It is essential that the aims of initiatives are clearly articulated and that multiple research methods are utilised in order for future evaluations to contribute results indicative of the success and effectiveness of community policing to the expanding evidence-base (Thurman et al 2001). Evidence must be drawn from rigorous evaluations that rely on wide-ranging data. The need for new and varied methodological tools reflects the shift away from traditional indicators of police performance (such as crime statistics) to focus on gathering of data that allows greater access to information such as community attitudes and perceptions, officer's duties and job satisfaction and levels of community safety and disorder. The wider move to long-term crime reduction (Ratcliffe, 2003) requires a longitudinal focus for evaluations, such that the broader impacts of initiatives are considered and evaluated in addition to the immediate, short-term impacts.

Future research

As yet, the long-term crime reduction verdict on community policing is still out (Sherman and Eck, 2002). Other key, and thus far unanswered, questions remain including:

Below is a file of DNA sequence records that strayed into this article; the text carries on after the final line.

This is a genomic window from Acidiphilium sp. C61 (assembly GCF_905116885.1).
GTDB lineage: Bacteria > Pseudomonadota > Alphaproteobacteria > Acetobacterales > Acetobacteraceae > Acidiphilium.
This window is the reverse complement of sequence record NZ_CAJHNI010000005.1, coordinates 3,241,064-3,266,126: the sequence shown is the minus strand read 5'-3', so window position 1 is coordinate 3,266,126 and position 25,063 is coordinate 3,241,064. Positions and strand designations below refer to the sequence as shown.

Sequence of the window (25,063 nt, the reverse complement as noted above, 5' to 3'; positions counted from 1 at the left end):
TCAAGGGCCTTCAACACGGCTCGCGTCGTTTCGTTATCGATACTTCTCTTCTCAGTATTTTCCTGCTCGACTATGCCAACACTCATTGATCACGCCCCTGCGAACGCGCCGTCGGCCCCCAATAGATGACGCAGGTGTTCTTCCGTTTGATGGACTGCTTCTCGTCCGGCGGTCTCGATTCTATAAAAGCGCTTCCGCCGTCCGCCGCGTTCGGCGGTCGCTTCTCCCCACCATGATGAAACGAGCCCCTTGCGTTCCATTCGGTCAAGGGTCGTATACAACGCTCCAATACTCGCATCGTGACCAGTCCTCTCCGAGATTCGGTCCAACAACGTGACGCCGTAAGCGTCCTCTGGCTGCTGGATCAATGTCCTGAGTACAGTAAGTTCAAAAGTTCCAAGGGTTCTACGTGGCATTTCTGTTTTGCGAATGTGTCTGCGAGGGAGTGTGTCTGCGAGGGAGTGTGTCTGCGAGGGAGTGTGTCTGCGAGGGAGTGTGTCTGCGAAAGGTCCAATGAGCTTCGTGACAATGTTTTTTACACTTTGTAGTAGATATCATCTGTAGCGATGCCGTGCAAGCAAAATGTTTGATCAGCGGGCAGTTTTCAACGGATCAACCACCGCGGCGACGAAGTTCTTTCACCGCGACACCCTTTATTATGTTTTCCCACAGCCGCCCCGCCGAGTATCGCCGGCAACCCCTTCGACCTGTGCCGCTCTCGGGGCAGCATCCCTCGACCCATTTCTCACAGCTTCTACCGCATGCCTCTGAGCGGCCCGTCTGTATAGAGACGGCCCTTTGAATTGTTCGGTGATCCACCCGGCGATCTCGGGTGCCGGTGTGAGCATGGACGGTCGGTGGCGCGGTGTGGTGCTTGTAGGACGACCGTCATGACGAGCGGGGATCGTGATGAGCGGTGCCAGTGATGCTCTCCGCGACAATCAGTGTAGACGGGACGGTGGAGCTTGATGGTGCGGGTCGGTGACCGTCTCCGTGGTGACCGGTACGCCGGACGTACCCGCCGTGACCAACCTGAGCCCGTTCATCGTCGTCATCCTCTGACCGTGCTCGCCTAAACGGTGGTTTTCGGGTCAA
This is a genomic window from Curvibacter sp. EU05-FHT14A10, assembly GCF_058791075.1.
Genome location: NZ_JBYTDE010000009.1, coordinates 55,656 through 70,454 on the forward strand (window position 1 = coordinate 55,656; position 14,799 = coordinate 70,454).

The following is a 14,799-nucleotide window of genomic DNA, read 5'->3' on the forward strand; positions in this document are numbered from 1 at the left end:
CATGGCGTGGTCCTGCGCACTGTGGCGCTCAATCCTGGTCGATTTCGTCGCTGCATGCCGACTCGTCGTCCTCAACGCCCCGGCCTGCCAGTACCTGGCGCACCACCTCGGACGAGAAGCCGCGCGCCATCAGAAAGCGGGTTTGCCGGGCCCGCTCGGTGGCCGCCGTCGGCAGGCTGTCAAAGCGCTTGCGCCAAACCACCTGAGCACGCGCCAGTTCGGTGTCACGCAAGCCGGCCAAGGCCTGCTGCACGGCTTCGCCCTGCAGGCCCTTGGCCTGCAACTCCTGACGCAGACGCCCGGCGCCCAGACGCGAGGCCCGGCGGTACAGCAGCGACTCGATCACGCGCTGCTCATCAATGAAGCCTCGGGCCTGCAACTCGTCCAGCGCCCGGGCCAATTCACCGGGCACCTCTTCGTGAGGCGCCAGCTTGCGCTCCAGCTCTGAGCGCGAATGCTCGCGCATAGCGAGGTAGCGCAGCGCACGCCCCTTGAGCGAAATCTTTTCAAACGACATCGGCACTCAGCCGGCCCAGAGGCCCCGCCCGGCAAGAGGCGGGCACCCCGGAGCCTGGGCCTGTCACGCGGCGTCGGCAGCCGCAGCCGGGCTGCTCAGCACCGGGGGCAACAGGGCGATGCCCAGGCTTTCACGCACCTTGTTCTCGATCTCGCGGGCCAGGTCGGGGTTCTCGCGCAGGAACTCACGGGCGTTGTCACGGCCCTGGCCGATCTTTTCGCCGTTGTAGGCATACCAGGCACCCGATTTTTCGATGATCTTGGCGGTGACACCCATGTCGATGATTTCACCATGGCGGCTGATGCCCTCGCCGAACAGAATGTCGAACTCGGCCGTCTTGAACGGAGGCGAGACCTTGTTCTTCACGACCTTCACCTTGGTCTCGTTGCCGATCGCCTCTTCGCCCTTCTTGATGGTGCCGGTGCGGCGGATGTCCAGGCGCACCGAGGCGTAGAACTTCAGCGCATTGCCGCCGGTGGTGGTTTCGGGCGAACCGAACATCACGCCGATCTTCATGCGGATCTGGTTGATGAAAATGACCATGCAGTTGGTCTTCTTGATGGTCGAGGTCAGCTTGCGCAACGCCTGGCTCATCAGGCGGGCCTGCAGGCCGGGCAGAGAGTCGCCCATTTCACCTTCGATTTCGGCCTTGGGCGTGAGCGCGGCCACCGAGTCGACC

• are the benefits of one community gained at the expense of another community, due to displacement?
  • is community policing an effective crime prevention strategy?
  • does community policing achieve its intended effect including: increasing the flow of intelligence from citizens to the police, increasing public satisfaction with the police, reducing fear of crime, and improved problem-solving with the community to address crime and safety concerns? (Rosenbaum, 1998; Sherman & Eck, 2002)
  • are community policing and crime reduction tactics, such as problem-oriented policing, compatible?

These important questions are currently knowledge gaps, and with the increasing demand for value-for-money from policing services, need to be addressed rapidly.

In summary, community policing currently exists in a myriad of forms. Is community policing here to stay? It would appear so. Does it work to reduce crime? As yet, that is unclear.


  • 1 see Edwards, 1999; Zhao et al, 1999 and for a discussion of the Australian context, Jones & Newburn, 2002.